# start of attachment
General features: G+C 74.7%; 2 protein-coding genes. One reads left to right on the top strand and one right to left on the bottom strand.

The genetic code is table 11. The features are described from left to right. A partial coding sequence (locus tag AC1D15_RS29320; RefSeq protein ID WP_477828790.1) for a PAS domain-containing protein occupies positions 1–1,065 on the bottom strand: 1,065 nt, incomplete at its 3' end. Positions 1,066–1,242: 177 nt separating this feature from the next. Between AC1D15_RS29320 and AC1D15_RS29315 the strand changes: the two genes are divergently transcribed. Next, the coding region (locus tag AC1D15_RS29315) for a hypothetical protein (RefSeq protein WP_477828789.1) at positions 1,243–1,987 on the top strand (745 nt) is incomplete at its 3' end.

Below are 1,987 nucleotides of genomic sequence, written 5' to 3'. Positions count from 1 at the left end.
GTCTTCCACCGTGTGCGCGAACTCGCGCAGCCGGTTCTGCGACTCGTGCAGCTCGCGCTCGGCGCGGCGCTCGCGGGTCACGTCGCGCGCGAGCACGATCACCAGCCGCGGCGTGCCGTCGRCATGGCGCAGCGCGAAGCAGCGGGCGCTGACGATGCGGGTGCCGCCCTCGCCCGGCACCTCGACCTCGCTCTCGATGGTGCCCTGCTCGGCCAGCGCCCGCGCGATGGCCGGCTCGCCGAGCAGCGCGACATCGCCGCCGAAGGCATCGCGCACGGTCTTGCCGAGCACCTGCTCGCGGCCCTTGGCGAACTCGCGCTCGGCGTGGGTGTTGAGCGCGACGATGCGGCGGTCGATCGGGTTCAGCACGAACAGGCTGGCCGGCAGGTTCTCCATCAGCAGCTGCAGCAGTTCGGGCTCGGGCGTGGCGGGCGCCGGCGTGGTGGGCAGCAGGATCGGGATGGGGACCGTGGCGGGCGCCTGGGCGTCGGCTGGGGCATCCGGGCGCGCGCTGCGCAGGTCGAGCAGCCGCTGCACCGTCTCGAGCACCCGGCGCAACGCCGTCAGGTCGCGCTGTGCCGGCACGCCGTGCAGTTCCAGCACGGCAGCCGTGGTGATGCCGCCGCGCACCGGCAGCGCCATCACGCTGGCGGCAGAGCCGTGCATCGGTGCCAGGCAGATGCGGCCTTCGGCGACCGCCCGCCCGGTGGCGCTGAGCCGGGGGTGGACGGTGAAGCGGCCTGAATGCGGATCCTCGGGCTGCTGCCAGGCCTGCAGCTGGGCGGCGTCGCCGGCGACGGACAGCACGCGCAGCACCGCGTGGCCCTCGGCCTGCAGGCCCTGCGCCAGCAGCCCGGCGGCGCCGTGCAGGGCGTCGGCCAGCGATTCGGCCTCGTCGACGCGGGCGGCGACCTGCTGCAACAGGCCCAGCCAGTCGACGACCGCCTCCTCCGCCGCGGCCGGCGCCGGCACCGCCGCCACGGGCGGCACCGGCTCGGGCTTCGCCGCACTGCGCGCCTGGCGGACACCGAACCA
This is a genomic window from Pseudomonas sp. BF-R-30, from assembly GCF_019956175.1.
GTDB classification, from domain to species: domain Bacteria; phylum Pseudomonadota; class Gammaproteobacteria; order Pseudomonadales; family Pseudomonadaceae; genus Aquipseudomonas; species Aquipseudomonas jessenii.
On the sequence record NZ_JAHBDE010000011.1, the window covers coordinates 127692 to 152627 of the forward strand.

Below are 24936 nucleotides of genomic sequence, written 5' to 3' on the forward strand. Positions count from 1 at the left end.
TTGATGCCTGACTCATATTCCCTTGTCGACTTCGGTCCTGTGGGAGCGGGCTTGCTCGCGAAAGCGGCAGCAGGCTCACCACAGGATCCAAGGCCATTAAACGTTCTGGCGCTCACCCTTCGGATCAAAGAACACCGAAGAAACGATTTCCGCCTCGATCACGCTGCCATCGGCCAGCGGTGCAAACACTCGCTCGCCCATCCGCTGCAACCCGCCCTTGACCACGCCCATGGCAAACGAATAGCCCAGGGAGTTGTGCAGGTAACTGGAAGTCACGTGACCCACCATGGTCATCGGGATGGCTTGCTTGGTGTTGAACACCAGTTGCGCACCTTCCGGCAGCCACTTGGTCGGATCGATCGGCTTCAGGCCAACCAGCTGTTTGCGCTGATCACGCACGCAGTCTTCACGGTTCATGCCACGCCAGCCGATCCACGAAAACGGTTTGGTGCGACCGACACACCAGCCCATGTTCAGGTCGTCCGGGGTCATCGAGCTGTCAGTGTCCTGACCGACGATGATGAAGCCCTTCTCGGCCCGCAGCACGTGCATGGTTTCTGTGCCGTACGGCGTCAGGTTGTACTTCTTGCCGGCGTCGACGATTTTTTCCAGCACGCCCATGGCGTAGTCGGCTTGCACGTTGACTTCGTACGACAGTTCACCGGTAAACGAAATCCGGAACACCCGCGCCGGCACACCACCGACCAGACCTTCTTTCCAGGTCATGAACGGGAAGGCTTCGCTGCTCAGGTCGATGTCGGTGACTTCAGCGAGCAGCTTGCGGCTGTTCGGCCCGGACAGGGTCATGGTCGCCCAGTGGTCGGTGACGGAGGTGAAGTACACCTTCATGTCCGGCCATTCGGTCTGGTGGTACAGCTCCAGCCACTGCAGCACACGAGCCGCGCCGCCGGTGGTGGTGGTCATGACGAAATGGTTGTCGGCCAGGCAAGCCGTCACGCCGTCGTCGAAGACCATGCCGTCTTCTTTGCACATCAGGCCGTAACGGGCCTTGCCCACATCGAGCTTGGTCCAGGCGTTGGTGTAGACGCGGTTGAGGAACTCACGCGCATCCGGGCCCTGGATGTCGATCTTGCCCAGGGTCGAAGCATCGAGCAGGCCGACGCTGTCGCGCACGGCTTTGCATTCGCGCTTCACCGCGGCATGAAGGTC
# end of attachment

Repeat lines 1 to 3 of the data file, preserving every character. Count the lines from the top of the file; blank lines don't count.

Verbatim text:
General features: G+C 74.7%; 2 protein-coding genes. One reads left to right on the top strand and one right to left on the bottom strand.

The genetic code is table 11. The features are described from left to right. A partial coding sequence (locus tag AC1D15_RS29320; RefSeq protein ID WP_477828790.1) for a PAS domain-containing protein occupies positions 1–1,065 on the bottom strand: 1,065 nt, incomplete at its 3' end. Positions 1,066–1,242: 177 nt separating this feature from the next. Between AC1D15_RS29320 and AC1D15_RS29315 the strand changes: the two genes are divergently transcribed. Next, the coding region (locus tag AC1D15_RS29315) for a hypothetical protein (RefSeq protein WP_477828789.1) at positions 1,243–1,987 on the top strand (745 nt) is incomplete at its 3' end.

Below are 1,987 nucleotides of genomic sequence, written 5' to 3'. Positions count from 1 at the left end.